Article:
1872), who from 1894 had assisted him at University College, London, and in 1903 was appointed professor of chemistry at University College, Bristol, enabled him to announce the existence in the atmosphere of three new gases, neon, krypton and xenon.
C. C. Baly (21), making use of the observations of the Russian expedition in Spitsbergen in 1899, accepts as the wave-lengths of the three principal auroral lines 557 o, 4276 and 3912; and he identifies all three and ten other auroral lines ranging between 5570 and 3707 with krypton lines measured by himself.
In addition to these, he mentions other auroral lines as very probably krypton lines, but in their case the wave-lengths which he quotes from Paulsen (22) are given to only three significant figures, so that the identification is more uncertain.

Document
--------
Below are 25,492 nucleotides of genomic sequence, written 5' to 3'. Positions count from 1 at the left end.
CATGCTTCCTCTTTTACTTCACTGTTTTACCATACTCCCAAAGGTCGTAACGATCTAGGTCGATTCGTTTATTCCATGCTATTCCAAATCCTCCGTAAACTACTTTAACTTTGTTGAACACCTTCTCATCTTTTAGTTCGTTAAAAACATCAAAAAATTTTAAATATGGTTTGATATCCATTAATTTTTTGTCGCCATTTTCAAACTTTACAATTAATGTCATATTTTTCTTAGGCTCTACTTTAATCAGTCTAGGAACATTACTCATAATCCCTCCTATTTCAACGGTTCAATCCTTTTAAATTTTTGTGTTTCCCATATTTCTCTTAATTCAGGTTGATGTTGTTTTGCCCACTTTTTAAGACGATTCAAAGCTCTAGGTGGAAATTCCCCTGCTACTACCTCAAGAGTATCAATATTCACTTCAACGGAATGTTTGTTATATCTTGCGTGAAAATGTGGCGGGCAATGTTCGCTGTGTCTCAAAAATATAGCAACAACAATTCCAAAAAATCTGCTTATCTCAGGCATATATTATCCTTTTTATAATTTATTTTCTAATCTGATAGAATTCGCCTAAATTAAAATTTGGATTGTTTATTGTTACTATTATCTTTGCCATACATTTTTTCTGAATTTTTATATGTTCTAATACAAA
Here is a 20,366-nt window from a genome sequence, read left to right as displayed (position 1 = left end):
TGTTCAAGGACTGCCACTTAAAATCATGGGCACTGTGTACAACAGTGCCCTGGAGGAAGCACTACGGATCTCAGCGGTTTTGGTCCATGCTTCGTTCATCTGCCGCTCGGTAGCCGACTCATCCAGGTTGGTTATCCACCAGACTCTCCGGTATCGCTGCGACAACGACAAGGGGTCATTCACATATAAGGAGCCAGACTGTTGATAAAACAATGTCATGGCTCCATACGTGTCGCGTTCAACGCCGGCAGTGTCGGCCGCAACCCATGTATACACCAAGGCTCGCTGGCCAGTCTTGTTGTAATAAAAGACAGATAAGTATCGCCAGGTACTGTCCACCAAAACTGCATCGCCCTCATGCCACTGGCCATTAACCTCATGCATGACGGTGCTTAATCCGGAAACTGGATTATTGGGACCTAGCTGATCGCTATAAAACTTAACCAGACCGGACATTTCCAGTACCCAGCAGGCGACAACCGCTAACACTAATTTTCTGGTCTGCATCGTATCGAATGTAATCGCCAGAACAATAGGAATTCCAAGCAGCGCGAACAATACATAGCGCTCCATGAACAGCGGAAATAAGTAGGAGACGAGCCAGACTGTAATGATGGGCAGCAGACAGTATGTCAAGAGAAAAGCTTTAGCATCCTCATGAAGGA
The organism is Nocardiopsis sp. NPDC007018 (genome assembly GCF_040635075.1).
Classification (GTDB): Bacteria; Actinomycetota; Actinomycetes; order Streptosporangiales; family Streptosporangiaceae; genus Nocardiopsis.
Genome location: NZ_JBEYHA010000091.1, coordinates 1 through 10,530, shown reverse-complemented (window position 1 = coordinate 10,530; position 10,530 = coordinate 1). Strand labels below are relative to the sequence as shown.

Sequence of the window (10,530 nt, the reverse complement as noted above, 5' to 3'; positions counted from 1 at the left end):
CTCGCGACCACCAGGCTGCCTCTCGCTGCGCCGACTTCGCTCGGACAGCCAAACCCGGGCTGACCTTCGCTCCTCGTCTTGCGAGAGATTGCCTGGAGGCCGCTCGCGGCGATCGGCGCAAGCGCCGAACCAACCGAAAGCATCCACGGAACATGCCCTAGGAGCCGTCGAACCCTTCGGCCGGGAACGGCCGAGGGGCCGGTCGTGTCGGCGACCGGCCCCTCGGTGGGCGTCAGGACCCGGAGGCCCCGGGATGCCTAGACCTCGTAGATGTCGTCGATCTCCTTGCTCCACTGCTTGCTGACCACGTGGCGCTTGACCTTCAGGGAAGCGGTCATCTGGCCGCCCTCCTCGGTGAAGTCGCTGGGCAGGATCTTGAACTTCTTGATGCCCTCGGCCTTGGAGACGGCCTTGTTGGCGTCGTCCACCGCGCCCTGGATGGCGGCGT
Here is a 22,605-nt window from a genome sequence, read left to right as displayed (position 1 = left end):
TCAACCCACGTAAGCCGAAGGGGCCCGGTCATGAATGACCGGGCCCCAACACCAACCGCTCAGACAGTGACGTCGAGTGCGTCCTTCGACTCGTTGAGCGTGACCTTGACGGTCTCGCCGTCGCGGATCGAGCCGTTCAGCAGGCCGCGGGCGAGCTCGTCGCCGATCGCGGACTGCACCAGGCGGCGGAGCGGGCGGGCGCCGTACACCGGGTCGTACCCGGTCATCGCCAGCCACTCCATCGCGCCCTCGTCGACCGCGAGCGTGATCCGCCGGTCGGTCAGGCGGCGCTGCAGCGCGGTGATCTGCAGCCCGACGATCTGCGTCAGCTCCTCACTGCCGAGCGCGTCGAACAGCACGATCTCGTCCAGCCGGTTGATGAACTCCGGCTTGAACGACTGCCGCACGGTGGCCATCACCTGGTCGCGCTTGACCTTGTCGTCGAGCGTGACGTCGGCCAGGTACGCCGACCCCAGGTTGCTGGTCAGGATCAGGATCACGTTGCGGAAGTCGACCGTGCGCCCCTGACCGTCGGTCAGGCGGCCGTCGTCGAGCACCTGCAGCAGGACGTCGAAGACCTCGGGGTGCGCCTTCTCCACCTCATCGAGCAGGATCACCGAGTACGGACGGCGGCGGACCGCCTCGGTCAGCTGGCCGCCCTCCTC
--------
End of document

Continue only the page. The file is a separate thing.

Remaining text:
The elements are usually divided into two classes, the metallic and the non-metallic elements; the following are classed as non-metals, and the remainder as metals: Of these hydrogen, chlorine, fluorine, oxygen, nitrogen, argon, neon, krypton, xenon and helium are gases, bromine is a liquid, and the remainder are solids.
Travers have obtained evidence of the existence in the atmosphere of three new gases, besides helium, to which have been assigned the names of neon, krypton and xenon.
The majority of the krypton lines which Baly identifies with auroral lines require for their production a Leyden jar and spark gap.
It is found that mercury vapour, helium, argon and its associates (neon, krypton, &c.) have the value 1.67; hence we conclude that these gases exist as monatomic molecules.